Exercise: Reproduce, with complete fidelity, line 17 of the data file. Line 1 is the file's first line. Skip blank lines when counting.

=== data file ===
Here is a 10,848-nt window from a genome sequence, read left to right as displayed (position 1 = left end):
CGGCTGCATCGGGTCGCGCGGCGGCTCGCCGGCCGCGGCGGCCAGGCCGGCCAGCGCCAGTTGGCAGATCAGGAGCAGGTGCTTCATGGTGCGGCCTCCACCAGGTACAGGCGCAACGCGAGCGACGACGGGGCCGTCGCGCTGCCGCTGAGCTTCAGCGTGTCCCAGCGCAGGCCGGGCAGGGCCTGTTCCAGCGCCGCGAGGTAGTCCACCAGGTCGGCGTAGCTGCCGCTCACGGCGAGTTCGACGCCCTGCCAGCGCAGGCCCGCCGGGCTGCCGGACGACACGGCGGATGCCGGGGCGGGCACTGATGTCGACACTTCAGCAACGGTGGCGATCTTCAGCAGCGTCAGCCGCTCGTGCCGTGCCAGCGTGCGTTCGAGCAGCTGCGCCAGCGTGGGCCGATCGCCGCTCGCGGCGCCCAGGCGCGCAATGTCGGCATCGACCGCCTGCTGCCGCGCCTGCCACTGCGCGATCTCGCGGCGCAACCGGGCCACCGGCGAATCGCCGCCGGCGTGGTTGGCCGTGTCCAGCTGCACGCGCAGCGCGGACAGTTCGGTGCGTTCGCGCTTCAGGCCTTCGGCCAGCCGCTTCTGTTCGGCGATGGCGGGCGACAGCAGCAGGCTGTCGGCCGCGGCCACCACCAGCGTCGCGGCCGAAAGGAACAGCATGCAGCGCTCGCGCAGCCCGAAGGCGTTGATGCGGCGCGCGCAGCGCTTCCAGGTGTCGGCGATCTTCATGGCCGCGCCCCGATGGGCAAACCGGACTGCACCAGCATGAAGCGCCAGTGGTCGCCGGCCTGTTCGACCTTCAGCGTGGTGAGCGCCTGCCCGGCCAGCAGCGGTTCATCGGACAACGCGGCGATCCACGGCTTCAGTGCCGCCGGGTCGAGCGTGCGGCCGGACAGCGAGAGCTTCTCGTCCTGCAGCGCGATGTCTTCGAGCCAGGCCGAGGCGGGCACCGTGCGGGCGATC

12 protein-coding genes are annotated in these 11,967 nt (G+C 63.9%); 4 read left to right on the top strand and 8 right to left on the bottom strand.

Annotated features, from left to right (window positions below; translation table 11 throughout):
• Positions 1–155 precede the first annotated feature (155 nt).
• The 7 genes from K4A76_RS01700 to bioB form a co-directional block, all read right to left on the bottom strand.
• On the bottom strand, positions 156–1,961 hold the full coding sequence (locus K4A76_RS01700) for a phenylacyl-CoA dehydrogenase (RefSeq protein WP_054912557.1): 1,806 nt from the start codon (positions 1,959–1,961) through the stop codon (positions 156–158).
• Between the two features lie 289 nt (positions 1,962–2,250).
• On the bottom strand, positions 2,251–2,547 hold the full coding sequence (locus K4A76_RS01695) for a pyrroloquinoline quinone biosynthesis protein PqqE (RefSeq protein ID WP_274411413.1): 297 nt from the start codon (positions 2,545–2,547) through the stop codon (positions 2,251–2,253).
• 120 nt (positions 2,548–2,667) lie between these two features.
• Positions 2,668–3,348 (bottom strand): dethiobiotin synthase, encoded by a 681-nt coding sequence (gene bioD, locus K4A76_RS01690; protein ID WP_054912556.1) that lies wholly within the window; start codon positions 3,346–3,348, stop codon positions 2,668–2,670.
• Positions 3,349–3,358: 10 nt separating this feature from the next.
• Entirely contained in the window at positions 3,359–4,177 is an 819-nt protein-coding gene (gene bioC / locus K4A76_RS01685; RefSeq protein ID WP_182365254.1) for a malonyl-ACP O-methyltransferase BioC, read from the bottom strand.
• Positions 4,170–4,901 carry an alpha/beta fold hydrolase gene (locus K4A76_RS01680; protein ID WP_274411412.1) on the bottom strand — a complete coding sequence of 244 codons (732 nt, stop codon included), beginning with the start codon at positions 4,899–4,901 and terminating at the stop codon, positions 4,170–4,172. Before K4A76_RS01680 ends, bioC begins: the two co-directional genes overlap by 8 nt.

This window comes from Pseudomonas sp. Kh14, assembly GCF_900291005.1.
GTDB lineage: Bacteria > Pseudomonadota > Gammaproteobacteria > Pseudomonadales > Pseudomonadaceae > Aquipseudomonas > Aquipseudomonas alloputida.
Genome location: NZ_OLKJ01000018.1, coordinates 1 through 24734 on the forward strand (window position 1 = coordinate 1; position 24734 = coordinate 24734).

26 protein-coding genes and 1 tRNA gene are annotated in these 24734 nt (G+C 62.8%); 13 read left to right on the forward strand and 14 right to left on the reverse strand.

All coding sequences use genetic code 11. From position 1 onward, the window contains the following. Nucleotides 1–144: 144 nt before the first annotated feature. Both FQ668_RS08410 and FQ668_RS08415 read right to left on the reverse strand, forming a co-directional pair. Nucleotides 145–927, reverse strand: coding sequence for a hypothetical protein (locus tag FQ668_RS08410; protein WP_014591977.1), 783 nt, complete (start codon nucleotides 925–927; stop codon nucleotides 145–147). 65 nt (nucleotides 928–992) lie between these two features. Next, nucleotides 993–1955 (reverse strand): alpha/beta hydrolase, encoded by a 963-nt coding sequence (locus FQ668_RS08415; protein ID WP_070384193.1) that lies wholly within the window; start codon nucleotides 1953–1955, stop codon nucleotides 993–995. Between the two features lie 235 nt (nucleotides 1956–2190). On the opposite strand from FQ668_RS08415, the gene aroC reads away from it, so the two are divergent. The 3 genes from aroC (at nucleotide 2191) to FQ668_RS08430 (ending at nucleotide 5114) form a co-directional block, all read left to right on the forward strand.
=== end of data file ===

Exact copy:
Genome location: NZ_OLKJ01000018.1, coordinates 1 through 24734 on the forward strand (window position 1 = coordinate 1; position 24734 = coordinate 24734).